This is a very, very special car.
Nowadays, the closest to a Ford rally car you can get is the Focus RS, and that car isn't even in production anymore, so you have to find a used one. These days, the company is more interested in bringing new electric vehicles to market, and performance cars in a small package are few and far between. But there was a time when Ford made motorsport-bred race cars available for the public, and the iconic RS200 Evolution was one such machine. Designed by the legendary Ian Callum, it's a rare piece of automotive machinery, but someone decided that it wasn't quite perfect and upgraded one to over 700 horsepower. And now you can buy it.
The original RS200 Evo produced in excess of 500 hp, but the one under our microscope today had its 2.1-liter turbocharged four-cylinder engine upgraded from the factory and made more than 600 hp. This made it capable of achieving 0-60 mph in under 3.2 seconds, making it a Guinness World Record holder for many years as the world's fastest accelerating car. But that wasn't enough for the previous owner, who had it retuned to develop a whopping 704 hp and 535 lb-ft of torque. That's more power than Audi's modern ode to Rally Sport, the RS6 Avant. However, this is an old car, so there's no ABS or electronic wizardry to keep you safe.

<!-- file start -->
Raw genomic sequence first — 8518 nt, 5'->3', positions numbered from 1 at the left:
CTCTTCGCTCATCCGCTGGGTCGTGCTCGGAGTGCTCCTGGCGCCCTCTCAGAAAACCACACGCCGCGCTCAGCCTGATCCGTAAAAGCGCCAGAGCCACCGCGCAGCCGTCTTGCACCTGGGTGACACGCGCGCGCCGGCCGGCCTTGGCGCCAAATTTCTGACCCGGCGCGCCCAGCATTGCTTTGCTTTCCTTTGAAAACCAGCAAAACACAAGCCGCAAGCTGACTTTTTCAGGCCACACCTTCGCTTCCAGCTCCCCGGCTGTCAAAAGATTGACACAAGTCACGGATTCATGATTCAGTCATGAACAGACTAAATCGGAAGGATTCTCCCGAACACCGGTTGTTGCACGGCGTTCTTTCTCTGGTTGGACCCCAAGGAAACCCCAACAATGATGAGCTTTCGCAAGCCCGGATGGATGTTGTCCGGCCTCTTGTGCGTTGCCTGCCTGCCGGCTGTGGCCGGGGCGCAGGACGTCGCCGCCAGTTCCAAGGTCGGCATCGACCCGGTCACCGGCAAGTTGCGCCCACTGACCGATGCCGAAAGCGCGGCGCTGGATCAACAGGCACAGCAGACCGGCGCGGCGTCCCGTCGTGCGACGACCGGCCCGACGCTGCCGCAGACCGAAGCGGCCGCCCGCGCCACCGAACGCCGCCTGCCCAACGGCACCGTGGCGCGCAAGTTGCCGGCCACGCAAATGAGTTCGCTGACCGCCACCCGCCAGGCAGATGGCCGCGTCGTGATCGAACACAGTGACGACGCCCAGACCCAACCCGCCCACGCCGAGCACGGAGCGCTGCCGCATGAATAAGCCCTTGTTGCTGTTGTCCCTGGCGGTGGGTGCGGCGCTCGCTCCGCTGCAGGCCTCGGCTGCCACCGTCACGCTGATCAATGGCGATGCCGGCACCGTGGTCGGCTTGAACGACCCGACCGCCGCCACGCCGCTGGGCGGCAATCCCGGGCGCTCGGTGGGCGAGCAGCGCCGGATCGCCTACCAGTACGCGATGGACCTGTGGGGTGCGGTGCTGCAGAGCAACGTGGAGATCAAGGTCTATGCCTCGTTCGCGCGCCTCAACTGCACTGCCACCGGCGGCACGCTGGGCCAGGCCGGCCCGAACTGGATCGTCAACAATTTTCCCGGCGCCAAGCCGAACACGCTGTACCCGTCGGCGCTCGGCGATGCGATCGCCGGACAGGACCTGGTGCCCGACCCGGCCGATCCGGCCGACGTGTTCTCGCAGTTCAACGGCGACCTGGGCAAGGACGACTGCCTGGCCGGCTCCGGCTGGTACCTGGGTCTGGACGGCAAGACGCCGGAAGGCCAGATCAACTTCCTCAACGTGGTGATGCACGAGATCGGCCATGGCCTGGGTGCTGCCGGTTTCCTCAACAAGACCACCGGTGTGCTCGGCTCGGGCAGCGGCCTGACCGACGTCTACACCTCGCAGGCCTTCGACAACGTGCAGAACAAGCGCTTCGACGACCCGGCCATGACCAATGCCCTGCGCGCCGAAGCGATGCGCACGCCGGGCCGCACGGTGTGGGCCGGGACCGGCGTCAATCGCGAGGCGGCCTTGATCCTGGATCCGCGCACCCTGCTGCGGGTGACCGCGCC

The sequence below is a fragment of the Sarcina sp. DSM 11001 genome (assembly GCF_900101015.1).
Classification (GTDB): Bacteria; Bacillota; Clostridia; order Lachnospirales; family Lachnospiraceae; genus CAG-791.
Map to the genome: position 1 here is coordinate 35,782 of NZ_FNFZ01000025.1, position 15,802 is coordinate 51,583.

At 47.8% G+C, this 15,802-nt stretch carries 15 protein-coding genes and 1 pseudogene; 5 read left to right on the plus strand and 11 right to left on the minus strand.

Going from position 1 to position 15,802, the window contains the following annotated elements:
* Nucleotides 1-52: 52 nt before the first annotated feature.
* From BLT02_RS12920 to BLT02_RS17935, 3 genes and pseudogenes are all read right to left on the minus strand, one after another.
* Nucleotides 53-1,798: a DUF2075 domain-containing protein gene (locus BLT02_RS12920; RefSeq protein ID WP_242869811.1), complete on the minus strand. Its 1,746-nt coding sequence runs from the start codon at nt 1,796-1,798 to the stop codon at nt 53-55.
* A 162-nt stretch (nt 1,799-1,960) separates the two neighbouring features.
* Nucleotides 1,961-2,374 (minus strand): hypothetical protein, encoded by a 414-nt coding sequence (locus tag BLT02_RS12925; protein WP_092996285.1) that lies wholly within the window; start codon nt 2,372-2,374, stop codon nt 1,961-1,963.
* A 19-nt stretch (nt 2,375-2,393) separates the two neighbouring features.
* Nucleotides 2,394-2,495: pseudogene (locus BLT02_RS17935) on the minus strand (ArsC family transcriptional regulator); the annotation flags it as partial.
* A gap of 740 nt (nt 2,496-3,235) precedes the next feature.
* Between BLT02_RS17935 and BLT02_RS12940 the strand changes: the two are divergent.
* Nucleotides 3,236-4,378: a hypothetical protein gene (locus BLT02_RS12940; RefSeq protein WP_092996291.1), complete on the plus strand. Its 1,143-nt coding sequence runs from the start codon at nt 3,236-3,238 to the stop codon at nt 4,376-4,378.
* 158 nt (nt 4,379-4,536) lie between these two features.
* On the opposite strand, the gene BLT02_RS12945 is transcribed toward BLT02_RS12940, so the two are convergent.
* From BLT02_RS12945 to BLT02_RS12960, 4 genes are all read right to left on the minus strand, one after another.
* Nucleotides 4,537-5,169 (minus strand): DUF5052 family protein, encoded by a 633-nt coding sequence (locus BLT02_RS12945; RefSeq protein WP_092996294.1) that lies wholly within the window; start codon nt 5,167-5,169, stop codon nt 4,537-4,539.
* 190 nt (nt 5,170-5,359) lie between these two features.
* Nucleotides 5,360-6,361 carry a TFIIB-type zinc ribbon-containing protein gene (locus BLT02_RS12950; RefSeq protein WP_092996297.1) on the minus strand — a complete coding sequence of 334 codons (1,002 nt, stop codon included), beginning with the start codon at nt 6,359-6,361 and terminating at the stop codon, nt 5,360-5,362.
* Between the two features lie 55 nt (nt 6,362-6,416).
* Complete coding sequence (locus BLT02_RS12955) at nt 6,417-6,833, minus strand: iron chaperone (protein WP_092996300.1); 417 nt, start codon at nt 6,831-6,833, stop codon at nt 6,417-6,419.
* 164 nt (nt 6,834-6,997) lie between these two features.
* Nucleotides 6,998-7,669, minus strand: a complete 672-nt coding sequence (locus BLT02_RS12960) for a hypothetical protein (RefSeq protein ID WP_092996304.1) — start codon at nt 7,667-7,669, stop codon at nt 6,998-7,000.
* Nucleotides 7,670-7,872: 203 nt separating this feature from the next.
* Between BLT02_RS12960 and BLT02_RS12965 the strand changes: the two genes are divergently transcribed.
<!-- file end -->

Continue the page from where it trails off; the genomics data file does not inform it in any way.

As treacherous as this is, it's also wildly intoxicating feeling something with that much power transmitting mechanical vibrations and every divot in the road to your hands and butt. Nevertheless, the owner has decided that it's time to move on, having spent over $200,000 on upgrades, and has put it up for sale. Number 106 of 146 RS200s ever sold, it's finished in white and wears Speedline split wheels, a suede Momo steering wheel, and rally-spec brakes from AP Racing. Having been lovingly owned by a prominent rally-car enthusiast, it's one of the cleanest examples out there. We're not sure if the modifications to this car will make much of a difference to its ultimate selling price, but one thing is for sure: they don't make 'em like they used to.